Considering these findings, public health and medical practitioners should aim to address mobility limitations (regarding both physical mobility and access to mobility aids), pain, sleep problems, mental health, functional limitations, and social support through targeted interventions and public health policy to improve QoL among older adults in LMICs with multimorbidity. Such interventions may wish to include mind–body exercises (e.g., tai-chi, yoga) which have been shown to improve mental health complications, mobility and QoL per se . Moreover, mind–body exercise has been found to be suitable for those with chronic conditions [46, 47]. It is also worth noting here that the individual condition “visual difficulty” was particularly strongly associated with lower levels of QoL in the present study. It may also be prudent to target those with visual difficulties with similar interventions to those for multimorbidity to improve QoL . Apart from this, decreasing the economic burden of healthcare in LMICs to reduce decreases in QoL due to financial burden is highly warranted .
Strengths and limitations
The strengths of the study include the use of large nationally representative datasets and the use of the WHOQoL instrument to measure QoL, which has been shown to have good internal consistency and acceptable convergent validity [18, 19]. However, the results of this study should be considered within its limitations. First, this is a cross-sectional analysis, which does not allow us to establish a causal direction; it is possible that relations are bi-directional. Second, multimorbidity was measured using a unit increase in the number of chronic conditions, but the number of chronic conditions of an individual may not necessarily reflect the severity of disease burden. Relatedly, although our list of chronic conditions included a variety of conditions which are common in old age, it is possible for the results to have differed with the use of a different list of chronic conditions. Finally, mediation and confounding are identical statistically and can be distinguished only on conceptual grounds . While many of the potential mediators assessed in this study can be conceptualized as mediators, it is possible for the mediating effect to be an overestimation given the various ways in which multimorbidity, QoL, and the mediators can be intertwined. In addition, there were some conceptual overlaps with some of the mediators and the items of the 8-item WHOQoL instrument, and this could have also accentuated the mediated percentage.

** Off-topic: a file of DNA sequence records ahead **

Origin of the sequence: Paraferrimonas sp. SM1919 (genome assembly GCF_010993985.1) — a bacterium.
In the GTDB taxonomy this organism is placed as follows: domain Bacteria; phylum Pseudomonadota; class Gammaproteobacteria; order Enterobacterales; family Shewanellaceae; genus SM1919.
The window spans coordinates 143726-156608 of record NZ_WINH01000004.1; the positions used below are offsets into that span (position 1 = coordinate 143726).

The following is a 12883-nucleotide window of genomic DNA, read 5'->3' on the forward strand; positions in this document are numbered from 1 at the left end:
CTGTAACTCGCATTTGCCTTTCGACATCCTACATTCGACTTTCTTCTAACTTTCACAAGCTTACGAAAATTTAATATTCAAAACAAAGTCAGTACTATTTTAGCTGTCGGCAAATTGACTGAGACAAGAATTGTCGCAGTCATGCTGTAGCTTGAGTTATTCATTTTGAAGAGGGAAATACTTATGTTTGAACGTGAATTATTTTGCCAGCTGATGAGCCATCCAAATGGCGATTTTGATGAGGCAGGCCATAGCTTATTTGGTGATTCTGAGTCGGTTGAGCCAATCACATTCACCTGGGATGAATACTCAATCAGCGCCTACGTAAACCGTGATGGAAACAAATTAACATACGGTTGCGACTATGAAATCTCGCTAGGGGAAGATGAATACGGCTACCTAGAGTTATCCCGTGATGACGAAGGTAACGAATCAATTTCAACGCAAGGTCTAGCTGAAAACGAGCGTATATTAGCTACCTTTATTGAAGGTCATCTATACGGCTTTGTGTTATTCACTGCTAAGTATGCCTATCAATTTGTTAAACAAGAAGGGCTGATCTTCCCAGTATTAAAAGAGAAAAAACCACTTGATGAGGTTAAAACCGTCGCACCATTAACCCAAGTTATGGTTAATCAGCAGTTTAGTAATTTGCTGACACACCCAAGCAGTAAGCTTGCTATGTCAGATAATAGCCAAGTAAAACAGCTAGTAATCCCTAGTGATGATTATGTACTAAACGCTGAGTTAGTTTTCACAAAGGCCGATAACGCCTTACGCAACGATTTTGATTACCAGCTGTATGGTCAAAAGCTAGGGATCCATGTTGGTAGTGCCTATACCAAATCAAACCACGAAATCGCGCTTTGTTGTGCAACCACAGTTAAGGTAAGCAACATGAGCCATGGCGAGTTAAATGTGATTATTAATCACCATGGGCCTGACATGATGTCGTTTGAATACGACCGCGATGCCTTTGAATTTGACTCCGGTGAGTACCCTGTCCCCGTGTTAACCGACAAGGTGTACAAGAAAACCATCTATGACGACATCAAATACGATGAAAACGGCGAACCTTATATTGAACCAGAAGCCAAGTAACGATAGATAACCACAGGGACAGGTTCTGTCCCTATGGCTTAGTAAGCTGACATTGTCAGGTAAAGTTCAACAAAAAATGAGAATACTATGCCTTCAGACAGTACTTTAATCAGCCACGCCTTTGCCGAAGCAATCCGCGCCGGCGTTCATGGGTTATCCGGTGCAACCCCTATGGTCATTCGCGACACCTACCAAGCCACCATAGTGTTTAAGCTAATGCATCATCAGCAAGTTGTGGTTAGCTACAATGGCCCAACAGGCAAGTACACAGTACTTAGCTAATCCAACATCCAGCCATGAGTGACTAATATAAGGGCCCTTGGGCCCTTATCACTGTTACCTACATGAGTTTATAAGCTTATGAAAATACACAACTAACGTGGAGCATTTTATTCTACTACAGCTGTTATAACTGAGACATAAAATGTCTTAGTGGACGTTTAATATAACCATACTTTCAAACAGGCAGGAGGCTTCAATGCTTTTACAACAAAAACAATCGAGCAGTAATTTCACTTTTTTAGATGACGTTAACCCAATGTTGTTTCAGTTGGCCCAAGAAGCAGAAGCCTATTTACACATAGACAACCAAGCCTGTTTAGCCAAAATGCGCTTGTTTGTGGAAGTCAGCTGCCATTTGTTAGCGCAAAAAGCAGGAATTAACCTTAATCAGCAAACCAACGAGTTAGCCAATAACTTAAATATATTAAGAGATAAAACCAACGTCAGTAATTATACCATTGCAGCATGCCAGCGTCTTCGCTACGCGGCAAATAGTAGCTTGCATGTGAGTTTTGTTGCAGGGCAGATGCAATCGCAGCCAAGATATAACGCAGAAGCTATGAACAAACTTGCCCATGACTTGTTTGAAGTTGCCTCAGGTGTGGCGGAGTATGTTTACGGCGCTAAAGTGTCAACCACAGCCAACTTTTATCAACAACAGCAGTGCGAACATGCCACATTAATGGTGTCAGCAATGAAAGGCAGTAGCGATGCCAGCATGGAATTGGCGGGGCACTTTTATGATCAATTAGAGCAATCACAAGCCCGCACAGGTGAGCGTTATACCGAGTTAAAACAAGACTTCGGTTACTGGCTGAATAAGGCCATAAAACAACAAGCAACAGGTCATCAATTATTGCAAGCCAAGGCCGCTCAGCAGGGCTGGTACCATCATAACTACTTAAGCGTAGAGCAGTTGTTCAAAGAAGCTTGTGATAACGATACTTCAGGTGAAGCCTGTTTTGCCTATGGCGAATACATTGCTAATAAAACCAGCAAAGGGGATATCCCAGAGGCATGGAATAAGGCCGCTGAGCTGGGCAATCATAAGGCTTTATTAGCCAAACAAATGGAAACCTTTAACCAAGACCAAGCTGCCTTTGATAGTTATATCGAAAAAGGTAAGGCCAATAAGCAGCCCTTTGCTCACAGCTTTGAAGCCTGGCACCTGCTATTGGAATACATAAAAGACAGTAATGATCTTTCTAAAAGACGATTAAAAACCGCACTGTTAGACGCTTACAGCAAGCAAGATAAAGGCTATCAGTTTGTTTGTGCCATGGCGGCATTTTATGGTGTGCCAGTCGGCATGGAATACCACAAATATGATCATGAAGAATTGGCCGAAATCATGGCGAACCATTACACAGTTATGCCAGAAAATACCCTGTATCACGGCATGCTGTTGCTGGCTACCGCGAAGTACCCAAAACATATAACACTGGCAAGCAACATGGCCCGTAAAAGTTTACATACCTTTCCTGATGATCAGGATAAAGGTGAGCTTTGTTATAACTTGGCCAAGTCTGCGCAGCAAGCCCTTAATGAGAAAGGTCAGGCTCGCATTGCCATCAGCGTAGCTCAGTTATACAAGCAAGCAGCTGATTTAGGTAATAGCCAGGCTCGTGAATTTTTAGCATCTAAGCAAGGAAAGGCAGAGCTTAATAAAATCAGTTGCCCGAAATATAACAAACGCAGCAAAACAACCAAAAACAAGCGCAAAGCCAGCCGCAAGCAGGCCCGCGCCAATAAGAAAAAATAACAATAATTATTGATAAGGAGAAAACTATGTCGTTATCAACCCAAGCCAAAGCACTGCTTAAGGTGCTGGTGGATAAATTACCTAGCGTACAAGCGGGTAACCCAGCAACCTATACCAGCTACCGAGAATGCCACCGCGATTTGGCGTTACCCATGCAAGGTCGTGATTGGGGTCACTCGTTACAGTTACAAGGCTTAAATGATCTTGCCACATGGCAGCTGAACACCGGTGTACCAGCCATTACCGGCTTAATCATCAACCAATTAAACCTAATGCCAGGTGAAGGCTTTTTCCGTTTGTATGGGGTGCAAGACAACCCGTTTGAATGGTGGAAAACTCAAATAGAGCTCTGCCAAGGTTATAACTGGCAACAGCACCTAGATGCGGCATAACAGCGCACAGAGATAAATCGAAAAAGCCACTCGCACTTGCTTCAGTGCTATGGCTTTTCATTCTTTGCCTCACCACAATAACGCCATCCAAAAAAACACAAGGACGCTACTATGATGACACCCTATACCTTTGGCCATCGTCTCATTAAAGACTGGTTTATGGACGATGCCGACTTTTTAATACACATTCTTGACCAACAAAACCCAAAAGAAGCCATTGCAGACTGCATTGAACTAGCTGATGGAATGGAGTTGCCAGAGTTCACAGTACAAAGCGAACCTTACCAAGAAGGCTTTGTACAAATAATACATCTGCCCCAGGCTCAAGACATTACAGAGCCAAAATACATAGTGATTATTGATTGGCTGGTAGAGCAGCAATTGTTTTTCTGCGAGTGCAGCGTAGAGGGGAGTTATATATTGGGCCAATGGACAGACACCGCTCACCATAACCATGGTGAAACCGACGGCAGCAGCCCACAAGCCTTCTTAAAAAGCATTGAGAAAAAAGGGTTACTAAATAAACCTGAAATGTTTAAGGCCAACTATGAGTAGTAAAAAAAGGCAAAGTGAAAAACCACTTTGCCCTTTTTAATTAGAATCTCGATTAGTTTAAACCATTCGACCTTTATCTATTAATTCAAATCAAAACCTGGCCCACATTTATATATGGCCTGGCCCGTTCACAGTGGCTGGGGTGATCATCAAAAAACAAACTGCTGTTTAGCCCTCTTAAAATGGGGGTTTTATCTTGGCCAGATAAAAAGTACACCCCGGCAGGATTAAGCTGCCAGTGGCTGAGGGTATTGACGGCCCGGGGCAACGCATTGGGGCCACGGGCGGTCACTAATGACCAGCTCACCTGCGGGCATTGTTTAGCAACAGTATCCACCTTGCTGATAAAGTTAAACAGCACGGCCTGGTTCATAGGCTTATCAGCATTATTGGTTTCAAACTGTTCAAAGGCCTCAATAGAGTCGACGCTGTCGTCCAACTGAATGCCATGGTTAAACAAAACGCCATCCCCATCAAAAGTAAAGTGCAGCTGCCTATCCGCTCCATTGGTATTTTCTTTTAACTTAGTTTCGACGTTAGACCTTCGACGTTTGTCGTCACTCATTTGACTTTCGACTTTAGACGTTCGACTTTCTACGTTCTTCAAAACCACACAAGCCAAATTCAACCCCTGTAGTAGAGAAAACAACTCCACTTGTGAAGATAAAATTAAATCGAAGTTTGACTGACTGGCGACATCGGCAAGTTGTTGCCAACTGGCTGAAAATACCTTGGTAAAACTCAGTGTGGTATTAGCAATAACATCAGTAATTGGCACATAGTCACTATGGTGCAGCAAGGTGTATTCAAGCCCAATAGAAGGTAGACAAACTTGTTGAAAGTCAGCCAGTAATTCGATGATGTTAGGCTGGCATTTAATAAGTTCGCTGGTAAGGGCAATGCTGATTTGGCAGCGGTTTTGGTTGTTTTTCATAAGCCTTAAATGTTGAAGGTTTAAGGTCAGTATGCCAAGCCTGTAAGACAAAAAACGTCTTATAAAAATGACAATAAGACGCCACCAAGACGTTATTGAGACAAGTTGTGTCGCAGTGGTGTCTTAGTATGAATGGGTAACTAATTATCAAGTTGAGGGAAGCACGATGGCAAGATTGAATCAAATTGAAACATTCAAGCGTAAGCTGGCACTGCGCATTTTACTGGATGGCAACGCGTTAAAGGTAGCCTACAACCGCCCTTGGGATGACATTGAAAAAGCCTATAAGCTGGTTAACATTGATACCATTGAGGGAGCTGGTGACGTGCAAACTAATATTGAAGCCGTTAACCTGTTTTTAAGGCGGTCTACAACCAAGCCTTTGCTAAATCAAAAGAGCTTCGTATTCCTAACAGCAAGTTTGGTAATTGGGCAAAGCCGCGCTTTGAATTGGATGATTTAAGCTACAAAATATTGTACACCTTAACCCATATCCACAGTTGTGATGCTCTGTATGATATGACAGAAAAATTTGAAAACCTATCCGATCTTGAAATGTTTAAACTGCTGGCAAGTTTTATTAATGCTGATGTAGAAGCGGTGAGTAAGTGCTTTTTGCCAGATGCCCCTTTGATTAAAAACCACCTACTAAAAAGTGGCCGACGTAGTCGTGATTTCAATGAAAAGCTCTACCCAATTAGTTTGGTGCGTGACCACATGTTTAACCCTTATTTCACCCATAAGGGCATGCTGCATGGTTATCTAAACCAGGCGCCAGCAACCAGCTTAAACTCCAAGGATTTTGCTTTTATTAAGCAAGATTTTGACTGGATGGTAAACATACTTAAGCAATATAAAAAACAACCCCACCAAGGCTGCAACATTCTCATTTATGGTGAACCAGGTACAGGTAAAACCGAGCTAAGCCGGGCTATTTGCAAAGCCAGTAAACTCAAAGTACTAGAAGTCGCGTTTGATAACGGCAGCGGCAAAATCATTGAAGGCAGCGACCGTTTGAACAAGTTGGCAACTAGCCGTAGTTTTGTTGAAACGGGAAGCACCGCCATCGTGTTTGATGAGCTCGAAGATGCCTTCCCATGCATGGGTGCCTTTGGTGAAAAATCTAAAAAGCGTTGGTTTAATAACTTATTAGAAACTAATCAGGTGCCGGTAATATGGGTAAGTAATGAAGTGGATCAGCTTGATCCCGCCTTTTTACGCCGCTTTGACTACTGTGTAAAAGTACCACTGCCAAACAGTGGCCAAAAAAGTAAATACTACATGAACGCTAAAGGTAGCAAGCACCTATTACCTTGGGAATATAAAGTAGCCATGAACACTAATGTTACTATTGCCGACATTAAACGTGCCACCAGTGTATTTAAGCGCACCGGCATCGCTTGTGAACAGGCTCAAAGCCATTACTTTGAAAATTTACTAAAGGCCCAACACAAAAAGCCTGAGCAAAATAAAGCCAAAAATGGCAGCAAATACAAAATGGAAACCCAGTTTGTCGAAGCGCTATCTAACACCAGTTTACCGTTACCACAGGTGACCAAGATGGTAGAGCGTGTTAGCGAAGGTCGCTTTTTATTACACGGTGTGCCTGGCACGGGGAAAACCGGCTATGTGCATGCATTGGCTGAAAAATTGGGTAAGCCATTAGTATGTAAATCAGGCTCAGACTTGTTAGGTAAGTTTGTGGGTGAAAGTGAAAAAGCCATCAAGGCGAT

Conclusion and implications
This study showed a significant inverse dose–response relationship between increasing number of chronic physical conditions and QoL among older adults in LMICs. Furthermore, some potentially important mediators such as mobility limitations, pain, and mental health problems were identified. Future intervention studies (ideally randomized controlled studies) with long follow-up periods are warranted to examine whether addressing the identified mediators can improve QoL in older people with multimorbidity in LMICs.
The data that support the findings of this study are available on request from the corresponding author.
Bähler, C., Huber, C. A., Brüngger, B., & Reich, O. (2015). Multimorbidity, health care utilization and costs in an elderly community-dwelling population: A claims data based observational study. BMC Health Services Research, 15(1), 1–12.
Head, A., Fleming, K., Kypridemos, C., Pearson-Stuttard, J., & O’Flaherty, M. (2021). Multimorbidity: The case for prevention. Journal of Epidemiology and Community Health, 75(3), 242–244.